Monday, February 01, 2010

Luis Leal

One of the more frustrating conference moments of my career came at a gathering to examine American Literature of the 1950s as I heard the repeated claim that Chicano literature began to "happen" in the 1960's. (This by way of partial explanation of the total lack of papers on the subject at the conference.) Now, I'll cop to being an old guy, but it shouldn't have been all that hard for people who consider themselves scholars of American letters to notice that Tino Villanueva's landmark anthology Chicanos dated to the fifties. (I'd read the 70's era reprint.)

I was recalling that moment this morning as I read news of the passing of Luis Leal, one of the real luminaries of literary study in America and of the community life of Santa Barbara. Professor Leal began publishing his own literary scholarship in the 1950s (specializing in Mexican and Chicano fiction) and as of last count had some 45 books to his credit. Now he was, admittedly, 102 years old, but even so, I often found his level of production as daunting a prospect as it was inspiring.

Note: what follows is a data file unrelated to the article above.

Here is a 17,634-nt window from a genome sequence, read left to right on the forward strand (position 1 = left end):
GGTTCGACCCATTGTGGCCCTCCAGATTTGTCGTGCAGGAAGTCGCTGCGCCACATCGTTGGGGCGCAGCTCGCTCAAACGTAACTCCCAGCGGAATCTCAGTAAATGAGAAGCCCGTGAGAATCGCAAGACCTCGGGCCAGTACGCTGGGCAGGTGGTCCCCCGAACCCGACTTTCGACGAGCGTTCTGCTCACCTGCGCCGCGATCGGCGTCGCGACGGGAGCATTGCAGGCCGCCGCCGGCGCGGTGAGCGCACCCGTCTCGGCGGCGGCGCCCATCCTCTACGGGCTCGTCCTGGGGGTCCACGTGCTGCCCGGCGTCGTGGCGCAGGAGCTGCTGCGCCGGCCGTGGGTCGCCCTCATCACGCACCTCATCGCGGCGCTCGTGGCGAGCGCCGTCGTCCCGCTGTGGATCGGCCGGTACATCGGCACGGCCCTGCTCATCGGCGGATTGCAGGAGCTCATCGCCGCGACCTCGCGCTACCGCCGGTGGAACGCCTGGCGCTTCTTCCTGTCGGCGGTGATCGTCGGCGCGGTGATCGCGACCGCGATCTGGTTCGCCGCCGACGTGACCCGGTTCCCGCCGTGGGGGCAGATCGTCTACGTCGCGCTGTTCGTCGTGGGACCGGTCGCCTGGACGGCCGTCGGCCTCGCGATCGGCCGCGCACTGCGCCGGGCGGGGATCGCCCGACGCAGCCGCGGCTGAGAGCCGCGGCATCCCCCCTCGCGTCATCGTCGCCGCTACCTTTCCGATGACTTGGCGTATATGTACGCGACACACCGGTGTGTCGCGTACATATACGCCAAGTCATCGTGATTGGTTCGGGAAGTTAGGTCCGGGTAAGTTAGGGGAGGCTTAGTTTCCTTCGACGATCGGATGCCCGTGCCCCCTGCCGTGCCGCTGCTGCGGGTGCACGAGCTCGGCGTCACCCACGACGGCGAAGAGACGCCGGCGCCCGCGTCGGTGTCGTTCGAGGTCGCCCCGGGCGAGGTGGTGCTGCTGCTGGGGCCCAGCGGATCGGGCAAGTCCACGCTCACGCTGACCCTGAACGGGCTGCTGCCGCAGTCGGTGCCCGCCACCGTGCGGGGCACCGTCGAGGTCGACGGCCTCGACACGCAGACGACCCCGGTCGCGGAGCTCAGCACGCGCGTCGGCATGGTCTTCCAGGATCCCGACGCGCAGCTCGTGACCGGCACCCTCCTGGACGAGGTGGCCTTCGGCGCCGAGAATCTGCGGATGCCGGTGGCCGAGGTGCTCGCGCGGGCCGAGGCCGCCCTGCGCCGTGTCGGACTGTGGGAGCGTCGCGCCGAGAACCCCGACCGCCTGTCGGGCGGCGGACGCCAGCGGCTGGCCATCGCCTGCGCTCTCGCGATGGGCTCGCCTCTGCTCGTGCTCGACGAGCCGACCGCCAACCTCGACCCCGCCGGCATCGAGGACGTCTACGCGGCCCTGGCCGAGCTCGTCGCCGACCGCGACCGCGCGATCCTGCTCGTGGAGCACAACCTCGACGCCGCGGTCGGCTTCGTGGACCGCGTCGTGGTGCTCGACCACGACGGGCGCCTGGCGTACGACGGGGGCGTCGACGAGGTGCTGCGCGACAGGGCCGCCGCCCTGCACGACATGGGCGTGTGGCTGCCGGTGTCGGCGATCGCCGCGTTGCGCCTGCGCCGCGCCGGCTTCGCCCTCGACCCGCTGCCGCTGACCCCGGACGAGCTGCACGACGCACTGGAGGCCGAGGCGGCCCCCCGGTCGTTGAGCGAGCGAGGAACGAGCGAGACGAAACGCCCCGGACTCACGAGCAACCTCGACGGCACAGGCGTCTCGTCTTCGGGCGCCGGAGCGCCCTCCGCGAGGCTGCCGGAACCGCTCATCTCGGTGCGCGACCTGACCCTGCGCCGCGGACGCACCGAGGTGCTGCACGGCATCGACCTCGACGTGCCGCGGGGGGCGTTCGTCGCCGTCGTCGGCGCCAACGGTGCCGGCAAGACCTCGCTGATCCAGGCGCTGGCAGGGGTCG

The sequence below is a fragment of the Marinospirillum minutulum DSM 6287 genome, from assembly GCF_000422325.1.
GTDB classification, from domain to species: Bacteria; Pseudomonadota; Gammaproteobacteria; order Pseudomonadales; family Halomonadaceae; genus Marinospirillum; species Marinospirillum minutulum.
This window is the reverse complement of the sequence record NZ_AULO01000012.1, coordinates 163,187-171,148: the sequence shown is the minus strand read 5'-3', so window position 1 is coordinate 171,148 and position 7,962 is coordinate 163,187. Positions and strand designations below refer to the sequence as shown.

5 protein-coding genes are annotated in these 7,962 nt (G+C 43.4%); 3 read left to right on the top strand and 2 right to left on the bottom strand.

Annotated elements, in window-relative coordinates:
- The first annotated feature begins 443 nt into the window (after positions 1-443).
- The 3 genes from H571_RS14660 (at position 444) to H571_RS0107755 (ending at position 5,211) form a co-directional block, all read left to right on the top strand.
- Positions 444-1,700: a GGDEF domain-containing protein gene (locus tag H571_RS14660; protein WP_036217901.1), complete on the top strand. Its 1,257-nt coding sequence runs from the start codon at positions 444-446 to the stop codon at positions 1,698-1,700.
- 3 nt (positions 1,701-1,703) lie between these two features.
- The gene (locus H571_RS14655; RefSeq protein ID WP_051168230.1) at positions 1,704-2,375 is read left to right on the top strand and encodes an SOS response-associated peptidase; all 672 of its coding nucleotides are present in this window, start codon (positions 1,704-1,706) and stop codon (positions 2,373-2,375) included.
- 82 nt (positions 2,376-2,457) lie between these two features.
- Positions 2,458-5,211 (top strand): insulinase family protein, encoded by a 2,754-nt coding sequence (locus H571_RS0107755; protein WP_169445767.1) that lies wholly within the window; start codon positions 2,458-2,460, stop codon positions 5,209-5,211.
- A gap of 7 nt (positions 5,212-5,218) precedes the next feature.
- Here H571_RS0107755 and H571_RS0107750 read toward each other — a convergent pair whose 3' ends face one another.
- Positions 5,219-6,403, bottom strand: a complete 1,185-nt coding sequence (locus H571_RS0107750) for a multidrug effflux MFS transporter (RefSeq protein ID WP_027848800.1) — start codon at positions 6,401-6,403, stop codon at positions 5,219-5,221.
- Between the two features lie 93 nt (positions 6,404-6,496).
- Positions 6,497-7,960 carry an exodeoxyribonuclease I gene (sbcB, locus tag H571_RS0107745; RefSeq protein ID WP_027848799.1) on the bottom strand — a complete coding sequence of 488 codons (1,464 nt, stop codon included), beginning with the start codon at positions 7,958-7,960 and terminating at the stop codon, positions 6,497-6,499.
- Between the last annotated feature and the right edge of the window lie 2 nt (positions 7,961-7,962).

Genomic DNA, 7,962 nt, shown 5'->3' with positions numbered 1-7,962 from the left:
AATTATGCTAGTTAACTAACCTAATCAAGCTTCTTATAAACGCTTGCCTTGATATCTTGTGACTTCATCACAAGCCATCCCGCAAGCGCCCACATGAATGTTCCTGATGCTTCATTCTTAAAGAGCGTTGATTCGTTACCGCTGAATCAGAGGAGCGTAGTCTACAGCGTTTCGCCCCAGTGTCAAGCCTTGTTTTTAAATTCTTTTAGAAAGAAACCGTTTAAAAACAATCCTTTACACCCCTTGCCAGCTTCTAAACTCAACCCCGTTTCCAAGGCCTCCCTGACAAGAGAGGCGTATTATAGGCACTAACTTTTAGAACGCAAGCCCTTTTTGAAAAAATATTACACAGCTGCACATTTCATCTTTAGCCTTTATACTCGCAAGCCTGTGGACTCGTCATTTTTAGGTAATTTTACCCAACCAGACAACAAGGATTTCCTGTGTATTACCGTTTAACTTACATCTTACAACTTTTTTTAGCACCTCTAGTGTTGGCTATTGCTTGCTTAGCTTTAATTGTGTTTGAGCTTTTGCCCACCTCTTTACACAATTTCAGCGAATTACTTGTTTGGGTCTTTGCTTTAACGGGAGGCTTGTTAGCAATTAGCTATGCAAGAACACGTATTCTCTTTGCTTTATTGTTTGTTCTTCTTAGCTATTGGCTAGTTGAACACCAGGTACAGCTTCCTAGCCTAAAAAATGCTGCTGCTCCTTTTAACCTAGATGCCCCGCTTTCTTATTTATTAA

This photo is one I took of him not too long ago at the Santa Barbara Book Fair, which presents an annual literary prize in his honor. Leal was really enjoying visiting with the many school children who were at the fair that day, and he particularly delighted in showing his still current driver's license to a friend I introduced to him that afternoon.

Luis Leal was a true role model, even to writers like me who had little use for the concept of the role model. He was a great friend to literature, a real scholar/writer, and he was a great friend to his community.

Here's the link to Amazon's page for the recently released Luis Leal Reader.

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